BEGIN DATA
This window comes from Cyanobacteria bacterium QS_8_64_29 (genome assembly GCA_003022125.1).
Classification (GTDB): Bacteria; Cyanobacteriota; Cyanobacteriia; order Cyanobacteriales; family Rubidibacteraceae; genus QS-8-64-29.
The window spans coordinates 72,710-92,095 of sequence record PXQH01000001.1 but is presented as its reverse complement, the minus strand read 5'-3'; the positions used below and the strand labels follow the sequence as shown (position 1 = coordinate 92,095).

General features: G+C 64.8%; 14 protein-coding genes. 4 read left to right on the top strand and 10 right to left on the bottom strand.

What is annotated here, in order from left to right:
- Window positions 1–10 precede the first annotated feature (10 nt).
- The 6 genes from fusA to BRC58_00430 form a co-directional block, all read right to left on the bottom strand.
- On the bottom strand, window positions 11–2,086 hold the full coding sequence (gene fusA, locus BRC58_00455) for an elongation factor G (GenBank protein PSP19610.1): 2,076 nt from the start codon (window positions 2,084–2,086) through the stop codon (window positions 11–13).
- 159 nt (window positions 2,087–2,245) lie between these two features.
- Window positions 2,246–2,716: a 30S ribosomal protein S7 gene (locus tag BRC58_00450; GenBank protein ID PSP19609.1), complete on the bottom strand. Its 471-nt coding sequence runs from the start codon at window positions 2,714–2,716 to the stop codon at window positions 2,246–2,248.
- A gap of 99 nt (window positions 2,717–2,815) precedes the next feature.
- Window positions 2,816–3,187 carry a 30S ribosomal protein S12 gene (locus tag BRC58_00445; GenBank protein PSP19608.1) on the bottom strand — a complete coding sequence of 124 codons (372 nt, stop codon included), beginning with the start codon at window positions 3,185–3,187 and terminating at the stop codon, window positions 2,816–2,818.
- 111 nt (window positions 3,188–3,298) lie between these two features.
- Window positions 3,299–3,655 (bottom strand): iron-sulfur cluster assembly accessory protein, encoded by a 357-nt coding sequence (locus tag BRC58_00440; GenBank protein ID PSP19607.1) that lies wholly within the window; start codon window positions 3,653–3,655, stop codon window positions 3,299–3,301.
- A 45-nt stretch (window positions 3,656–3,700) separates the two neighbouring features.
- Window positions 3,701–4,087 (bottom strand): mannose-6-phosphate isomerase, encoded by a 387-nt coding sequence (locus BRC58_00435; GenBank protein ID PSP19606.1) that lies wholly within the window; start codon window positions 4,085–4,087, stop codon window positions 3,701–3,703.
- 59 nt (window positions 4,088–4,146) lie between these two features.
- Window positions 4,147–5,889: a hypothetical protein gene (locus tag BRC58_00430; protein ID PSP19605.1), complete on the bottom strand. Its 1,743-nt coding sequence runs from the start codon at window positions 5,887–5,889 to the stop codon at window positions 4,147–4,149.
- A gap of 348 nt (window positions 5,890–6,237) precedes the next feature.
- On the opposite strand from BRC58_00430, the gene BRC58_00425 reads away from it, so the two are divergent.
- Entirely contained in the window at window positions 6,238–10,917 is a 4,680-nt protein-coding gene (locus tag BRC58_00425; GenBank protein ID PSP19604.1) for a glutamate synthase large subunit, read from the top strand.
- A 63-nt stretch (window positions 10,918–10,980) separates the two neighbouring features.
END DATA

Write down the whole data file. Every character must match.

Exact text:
This window comes from Cyanobacteria bacterium QS_8_64_29 (genome assembly GCA_003022125.1).
Classification (GTDB): Bacteria; Cyanobacteriota; Cyanobacteriia; order Cyanobacteriales; family Rubidibacteraceae; genus QS-8-64-29.
The window spans coordinates 72,710-92,095 of sequence record PXQH01000001.1 but is presented as its reverse complement, the minus strand read 5'-3'; the positions used below and the strand labels follow the sequence as shown (position 1 = coordinate 92,095).

General features: G+C 64.8%; 14 protein-coding genes. 4 read left to right on the top strand and 10 right to left on the bottom strand.

What is annotated here, in order from left to right:
- Window positions 1–10 precede the first annotated feature (10 nt).
- The 6 genes from fusA to BRC58_00430 form a co-directional block, all read right to left on the bottom strand.
- On the bottom strand, window positions 11–2,086 hold the full coding sequence (gene fusA, locus BRC58_00455) for an elongation factor G (GenBank protein PSP19610.1): 2,076 nt from the start codon (window positions 2,084–2,086) through the stop codon (window positions 11–13).
- 159 nt (window positions 2,087–2,245) lie between these two features.
- Window positions 2,246–2,716: a 30S ribosomal protein S7 gene (locus tag BRC58_00450; GenBank protein ID PSP19609.1), complete on the bottom strand. Its 471-nt coding sequence runs from the start codon at window positions 2,714–2,716 to the stop codon at window positions 2,246–2,248.
- A gap of 99 nt (window positions 2,717–2,815) precedes the next feature.
- Window positions 2,816–3,187 carry a 30S ribosomal protein S12 gene (locus tag BRC58_00445; GenBank protein PSP19608.1) on the bottom strand — a complete coding sequence of 124 codons (372 nt, stop codon included), beginning with the start codon at window positions 3,185–3,187 and terminating at the stop codon, window positions 2,816–2,818.
- 111 nt (window positions 3,188–3,298) lie between these two features.
- Window positions 3,299–3,655 (bottom strand): iron-sulfur cluster assembly accessory protein, encoded by a 357-nt coding sequence (locus tag BRC58_00440; GenBank protein ID PSP19607.1) that lies wholly within the window; start codon window positions 3,653–3,655, stop codon window positions 3,299–3,301.
- A 45-nt stretch (window positions 3,656–3,700) separates the two neighbouring features.
- Window positions 3,701–4,087 (bottom strand): mannose-6-phosphate isomerase, encoded by a 387-nt coding sequence (locus BRC58_00435; GenBank protein ID PSP19606.1) that lies wholly within the window; start codon window positions 4,085–4,087, stop codon window positions 3,701–3,703.
- 59 nt (window positions 4,088–4,146) lie between these two features.
- Window positions 4,147–5,889: a hypothetical protein gene (locus tag BRC58_00430; protein ID PSP19605.1), complete on the bottom strand. Its 1,743-nt coding sequence runs from the start codon at window positions 5,887–5,889 to the stop codon at window positions 4,147–4,149.
- A gap of 348 nt (window positions 5,890–6,237) precedes the next feature.
- On the opposite strand from BRC58_00430, the gene BRC58_00425 reads away from it, so the two are divergent.
- Entirely contained in the window at window positions 6,238–10,917 is a 4,680-nt protein-coding gene (locus tag BRC58_00425; GenBank protein ID PSP19604.1) for a glutamate synthase large subunit, read from the top strand.
- A 63-nt stretch (window positions 10,918–10,980) separates the two neighbouring features.